I was actually heavily involved in the designing, construction and commissioning of the railcar show in the pictures, CEBX-800. I did a preliminary design on the entire original shipping system, the railcar included, for the original purchaser of the car. That prelim. phase lasted several years as they developed their shipping needs for nuclear power plant components. The primary shipped components where to be nuclear reactors and high pressure steam generators, not unlike the Hopper load in shape and size. The company at which I was the Chief Engineer chickened out/backed out of the final bidding. I started my own consulting firm and worked with the original buyer, in selling the system to their own company brass, in evaluating the final proposals, picking a builder, and picking vendors for various components. Then, I went to work with the builder in Germany, on behalf of the buyer to help in the early design and purchase of specialty components for a railcar which the AAR and American railroads would allow to run in North America. Those types of cars and loads require considerable blessing and approval from the AAR and the handling RR’s before the load even begins to move. And, I have/had a long and good history with the AAR and the various RR’s on these kinds of loads, design of the shipping systems and the design of these types of railcars.

RE: Transportation of 50m (160') Pressure vessel

dhengr- that's an amazing story and an amazing accomplishment!

RE: Transportation of 50m (160') Pressure vessel

dhengr - what a small world. This Hooper vessel was not the first vessel that I've analyzed that was transported on a Schnabel Car. Impressive engineering, that's for sure. The next time that I have a project involving transport with that car, I will know who to contact.

RE: Transportation of 50m (160') Pressure vessel

Moltenmetal & TGS4:
Your types of loads are usually strong enough to tolerate the imposed loads of shipping by Schnabel car. They are well suited for this means of shipping, or with a little extra effort can be modified to accept the transport loads, as long as you are aware of these loads when you start the vessel design. With a Schnabel car, we can pick up about 3' of vert. clearance for increased vessel dia. or for nozzle clearances here and there. One of the interesting features of many of those cars is that they can shift the loads laterally and vertically, on the go, so as to clear lateral and vert. obstructions, and to improve the swing-out on horiz. curves, or to adjust underside clearance on vert. curves, etc. If the load is placed, on cribbing/saddles, over a track in the shop, the two halves of the car are brought into each end of the load, the Schnabel frames are pinned at the lower tension members, and the compression structures are brought into play up at the top, we just pick it up and are ready to go. That car was parked in Duluth, MN for a couple years, primarily hauling loads from the Duluth/Superior port to the sand tar/oil fields up in Fort McMurray, AL,CA. I’m in St. Paul, MN, so this is only a couple hours from the office. Other than the sheer physical size of the load, that car is designed and arranged in such a way that it really runs, and acts, essentially like a string of 9 coal unit train cars. There are some interesting You Tube videos of various moves of Hooper loads and others if you Goggle You Tube and/or CEBX-800.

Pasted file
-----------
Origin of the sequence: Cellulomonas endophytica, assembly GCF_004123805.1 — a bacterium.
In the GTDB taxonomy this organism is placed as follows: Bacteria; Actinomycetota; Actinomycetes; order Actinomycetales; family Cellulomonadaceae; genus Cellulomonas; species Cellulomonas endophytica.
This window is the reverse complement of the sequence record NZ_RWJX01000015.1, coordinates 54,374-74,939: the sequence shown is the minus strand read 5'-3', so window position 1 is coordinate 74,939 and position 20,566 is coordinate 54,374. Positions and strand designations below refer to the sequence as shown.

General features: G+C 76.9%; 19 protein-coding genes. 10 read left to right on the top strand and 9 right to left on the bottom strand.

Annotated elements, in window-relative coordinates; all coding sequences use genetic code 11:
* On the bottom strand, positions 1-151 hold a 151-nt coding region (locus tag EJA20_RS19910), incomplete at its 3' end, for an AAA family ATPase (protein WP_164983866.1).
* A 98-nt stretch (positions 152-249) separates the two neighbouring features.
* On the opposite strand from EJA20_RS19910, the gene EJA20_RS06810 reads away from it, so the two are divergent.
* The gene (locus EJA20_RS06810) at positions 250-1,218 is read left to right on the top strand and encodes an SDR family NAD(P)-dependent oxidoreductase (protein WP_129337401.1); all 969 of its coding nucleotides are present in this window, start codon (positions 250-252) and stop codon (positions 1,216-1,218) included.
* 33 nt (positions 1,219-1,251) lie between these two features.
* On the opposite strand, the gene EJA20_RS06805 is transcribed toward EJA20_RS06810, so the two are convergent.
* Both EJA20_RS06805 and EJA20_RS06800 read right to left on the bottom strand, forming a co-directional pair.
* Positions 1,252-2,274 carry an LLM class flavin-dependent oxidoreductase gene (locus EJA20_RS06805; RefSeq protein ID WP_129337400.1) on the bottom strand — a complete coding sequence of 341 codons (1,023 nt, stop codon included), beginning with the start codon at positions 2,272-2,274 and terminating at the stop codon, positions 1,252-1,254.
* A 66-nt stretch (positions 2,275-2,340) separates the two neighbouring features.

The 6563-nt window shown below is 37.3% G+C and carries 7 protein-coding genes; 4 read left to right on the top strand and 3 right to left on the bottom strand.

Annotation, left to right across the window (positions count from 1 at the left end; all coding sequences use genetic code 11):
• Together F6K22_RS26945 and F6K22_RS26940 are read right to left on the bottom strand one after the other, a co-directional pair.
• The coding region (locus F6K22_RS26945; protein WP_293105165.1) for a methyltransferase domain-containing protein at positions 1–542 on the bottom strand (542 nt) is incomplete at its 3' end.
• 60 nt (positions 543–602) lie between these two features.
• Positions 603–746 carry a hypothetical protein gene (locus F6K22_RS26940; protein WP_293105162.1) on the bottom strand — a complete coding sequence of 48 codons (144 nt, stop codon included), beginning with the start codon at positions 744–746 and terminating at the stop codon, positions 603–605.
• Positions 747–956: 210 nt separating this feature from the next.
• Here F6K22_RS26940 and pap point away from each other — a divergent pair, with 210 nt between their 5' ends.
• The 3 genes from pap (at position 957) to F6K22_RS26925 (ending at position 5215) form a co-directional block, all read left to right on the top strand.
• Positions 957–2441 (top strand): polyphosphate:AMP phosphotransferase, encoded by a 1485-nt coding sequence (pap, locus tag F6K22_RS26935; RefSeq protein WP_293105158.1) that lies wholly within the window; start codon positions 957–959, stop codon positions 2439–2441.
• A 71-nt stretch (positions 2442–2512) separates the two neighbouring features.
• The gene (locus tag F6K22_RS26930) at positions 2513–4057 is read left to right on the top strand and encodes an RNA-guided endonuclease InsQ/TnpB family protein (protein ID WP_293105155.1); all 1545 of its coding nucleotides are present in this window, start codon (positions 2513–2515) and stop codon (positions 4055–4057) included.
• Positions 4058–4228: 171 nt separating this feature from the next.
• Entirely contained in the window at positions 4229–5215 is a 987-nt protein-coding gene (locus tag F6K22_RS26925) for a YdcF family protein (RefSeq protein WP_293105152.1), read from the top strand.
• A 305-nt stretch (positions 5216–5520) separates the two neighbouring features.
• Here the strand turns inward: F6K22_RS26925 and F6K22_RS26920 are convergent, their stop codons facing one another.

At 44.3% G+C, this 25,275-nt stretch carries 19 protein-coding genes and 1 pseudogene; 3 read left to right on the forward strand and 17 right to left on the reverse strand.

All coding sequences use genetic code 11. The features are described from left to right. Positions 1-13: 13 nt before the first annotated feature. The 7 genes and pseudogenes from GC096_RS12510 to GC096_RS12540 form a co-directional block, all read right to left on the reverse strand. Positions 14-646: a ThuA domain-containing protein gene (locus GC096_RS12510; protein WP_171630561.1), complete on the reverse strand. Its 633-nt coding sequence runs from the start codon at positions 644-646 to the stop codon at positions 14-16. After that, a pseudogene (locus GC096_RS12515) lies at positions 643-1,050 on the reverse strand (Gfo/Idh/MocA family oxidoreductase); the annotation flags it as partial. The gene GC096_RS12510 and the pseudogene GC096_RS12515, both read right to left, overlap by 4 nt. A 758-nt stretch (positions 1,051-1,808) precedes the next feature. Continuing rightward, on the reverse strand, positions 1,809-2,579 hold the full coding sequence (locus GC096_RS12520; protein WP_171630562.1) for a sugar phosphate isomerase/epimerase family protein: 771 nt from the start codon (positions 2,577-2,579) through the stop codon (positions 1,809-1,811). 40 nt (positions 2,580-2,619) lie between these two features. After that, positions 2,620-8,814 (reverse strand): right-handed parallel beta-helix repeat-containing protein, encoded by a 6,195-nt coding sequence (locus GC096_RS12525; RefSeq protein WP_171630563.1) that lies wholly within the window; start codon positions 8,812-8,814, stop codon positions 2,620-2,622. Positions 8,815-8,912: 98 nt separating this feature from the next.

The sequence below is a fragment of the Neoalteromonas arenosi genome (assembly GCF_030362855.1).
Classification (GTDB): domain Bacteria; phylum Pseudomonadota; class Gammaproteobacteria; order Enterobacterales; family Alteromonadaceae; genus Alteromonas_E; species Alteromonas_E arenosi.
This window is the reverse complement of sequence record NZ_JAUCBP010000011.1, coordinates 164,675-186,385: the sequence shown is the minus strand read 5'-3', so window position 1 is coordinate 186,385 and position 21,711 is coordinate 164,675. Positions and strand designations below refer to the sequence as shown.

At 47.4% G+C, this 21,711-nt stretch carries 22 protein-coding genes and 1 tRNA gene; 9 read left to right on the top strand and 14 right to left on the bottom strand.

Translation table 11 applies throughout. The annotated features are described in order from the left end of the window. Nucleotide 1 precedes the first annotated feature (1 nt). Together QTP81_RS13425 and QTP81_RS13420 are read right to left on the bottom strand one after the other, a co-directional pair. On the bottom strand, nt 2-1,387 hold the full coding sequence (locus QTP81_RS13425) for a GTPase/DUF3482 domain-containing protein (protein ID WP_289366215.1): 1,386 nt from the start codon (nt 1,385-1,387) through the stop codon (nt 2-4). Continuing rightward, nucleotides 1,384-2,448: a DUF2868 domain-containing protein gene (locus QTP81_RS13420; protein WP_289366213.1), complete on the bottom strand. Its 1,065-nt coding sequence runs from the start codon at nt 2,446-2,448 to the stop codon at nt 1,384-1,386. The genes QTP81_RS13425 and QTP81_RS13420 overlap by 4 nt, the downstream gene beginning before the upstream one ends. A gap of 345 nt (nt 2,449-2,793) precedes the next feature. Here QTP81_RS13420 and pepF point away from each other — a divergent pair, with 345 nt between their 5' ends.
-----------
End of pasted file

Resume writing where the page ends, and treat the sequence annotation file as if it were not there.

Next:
RE: Transportation of 50m (160') Pressure vessel

What Hooper does is absolutely amazing. Of course now they have their Hamilton shop with direct access to the Seaway, so the ocean's the limit more or less.

RE: Transportation of 50m (160') Pressure vessel

Maybe not in the same league, but one of my past projects involved several heat exchangers, 40 ft tubes, 13 ft dia. distributor belt, 125 ton. Shipped by road in the US. As I recall the railroads had a 12 ft max dimension limit. I was told it was 800 miles just to cross Kansas :)

Regards,

Mike

The problem with sloppy work is that the supply FAR EXCEEDS the demand